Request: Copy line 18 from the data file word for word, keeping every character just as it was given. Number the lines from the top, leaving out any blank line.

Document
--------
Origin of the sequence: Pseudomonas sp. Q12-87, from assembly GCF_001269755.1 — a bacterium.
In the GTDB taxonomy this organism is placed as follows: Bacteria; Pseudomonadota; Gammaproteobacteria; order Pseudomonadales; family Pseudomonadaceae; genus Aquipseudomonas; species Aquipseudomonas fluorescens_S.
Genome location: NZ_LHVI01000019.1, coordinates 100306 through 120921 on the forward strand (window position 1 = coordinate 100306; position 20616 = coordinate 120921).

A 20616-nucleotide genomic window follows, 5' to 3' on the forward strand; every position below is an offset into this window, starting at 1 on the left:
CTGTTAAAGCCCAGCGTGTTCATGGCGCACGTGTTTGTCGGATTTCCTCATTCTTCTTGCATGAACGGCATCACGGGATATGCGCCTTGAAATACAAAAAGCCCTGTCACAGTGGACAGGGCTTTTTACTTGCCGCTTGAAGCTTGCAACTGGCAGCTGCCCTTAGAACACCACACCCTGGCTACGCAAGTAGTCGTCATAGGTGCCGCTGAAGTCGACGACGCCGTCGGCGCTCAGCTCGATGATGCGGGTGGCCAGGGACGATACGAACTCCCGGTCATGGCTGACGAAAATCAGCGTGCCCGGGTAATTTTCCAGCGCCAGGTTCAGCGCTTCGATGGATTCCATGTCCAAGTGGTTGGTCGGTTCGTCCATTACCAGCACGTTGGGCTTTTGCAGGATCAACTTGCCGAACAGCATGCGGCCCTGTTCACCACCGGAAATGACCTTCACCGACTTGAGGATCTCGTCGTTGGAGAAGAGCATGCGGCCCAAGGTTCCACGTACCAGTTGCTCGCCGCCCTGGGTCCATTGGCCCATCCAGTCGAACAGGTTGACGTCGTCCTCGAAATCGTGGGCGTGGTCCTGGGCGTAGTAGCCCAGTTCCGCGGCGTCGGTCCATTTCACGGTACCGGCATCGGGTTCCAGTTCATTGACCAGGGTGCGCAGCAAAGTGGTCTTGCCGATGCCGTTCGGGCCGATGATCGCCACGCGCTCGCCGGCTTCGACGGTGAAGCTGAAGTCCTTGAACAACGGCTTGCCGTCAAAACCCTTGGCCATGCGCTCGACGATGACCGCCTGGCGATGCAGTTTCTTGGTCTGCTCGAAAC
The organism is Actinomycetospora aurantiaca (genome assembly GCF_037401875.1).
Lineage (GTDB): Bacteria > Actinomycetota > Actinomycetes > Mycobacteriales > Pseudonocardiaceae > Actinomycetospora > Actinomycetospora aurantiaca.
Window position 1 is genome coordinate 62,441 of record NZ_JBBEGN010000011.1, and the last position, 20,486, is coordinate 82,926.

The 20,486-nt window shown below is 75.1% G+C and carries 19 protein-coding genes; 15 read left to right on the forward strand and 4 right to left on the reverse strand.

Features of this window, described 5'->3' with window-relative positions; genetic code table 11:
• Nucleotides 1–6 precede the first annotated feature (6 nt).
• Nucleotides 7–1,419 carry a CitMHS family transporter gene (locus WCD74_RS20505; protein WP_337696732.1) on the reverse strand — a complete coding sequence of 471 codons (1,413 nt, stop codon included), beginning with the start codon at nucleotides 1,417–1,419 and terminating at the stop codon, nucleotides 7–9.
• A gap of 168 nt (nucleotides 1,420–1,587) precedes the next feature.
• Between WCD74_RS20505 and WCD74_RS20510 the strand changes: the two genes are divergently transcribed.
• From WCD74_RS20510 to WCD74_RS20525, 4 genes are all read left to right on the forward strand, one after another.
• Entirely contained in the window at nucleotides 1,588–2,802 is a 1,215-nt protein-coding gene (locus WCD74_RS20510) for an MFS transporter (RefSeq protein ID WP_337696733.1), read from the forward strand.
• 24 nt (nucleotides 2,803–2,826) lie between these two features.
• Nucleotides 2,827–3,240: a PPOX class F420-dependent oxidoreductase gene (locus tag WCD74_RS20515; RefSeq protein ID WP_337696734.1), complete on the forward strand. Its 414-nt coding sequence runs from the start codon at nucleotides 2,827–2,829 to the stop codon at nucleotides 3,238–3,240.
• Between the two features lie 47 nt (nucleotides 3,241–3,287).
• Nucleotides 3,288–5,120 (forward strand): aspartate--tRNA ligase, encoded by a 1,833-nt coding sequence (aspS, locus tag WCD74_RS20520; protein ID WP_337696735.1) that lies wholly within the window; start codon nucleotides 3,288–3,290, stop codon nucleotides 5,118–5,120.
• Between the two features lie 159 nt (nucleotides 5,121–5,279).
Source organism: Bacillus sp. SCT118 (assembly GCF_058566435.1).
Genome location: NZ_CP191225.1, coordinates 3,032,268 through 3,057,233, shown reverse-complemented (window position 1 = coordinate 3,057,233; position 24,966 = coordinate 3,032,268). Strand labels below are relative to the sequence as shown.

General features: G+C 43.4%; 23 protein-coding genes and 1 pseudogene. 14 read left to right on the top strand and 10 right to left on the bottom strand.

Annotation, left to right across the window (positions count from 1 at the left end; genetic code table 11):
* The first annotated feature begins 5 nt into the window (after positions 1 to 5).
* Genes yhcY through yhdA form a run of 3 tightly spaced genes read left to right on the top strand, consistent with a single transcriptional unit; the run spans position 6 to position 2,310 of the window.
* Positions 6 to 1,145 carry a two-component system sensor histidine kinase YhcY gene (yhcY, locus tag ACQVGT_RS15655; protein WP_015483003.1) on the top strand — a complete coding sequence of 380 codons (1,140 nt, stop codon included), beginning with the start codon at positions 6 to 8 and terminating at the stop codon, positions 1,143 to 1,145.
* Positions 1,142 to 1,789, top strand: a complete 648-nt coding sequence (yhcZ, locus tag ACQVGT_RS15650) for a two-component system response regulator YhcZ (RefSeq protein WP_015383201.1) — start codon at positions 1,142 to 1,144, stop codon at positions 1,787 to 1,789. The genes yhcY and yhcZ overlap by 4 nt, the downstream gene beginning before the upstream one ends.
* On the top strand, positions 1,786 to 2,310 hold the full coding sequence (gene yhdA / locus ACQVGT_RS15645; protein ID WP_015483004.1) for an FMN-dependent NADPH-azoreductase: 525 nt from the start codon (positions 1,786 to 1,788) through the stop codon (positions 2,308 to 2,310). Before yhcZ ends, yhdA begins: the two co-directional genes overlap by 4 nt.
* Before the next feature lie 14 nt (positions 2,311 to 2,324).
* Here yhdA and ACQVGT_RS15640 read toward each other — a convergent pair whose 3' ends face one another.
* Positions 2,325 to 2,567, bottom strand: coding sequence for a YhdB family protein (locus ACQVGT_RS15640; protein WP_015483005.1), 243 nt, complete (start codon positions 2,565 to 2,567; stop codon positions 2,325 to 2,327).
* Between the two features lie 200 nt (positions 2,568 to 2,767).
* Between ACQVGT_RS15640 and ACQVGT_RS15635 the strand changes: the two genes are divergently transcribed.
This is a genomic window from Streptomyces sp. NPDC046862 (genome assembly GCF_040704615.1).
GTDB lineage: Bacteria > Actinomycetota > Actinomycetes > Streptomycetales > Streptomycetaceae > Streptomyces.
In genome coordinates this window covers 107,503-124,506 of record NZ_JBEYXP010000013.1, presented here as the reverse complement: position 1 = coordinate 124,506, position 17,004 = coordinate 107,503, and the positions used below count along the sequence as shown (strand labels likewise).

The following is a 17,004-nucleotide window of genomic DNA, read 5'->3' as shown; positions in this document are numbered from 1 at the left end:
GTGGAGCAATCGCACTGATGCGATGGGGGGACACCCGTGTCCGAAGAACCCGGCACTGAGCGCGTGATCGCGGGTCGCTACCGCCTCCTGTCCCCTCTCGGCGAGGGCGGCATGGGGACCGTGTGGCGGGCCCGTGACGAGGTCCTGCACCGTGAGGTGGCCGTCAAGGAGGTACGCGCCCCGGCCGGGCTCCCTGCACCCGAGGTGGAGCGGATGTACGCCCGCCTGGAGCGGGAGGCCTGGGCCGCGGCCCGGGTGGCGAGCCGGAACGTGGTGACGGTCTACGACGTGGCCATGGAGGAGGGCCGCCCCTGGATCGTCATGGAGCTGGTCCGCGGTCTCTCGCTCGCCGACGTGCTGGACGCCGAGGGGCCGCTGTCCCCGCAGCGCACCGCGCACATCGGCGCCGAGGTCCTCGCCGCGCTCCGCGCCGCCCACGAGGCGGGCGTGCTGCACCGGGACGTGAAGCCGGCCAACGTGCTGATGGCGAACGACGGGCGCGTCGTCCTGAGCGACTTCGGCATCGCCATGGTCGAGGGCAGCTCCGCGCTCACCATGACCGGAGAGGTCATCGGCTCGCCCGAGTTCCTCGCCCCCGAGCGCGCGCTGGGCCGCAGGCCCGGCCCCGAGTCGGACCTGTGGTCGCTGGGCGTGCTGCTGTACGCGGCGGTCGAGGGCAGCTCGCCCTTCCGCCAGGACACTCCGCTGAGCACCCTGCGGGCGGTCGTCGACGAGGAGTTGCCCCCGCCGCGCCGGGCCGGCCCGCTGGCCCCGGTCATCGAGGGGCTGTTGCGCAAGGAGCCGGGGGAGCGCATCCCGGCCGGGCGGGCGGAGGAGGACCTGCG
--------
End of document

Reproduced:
• Nucleotides 2,827–3,240: a PPOX class F420-dependent oxidoreductase gene (locus tag WCD74_RS20515; RefSeq protein ID WP_337696734.1), complete on the forward strand. Its 414-nt coding sequence runs from the start codon at nucleotides 2,827–2,829 to the stop codon at nucleotides 3,238–3,240.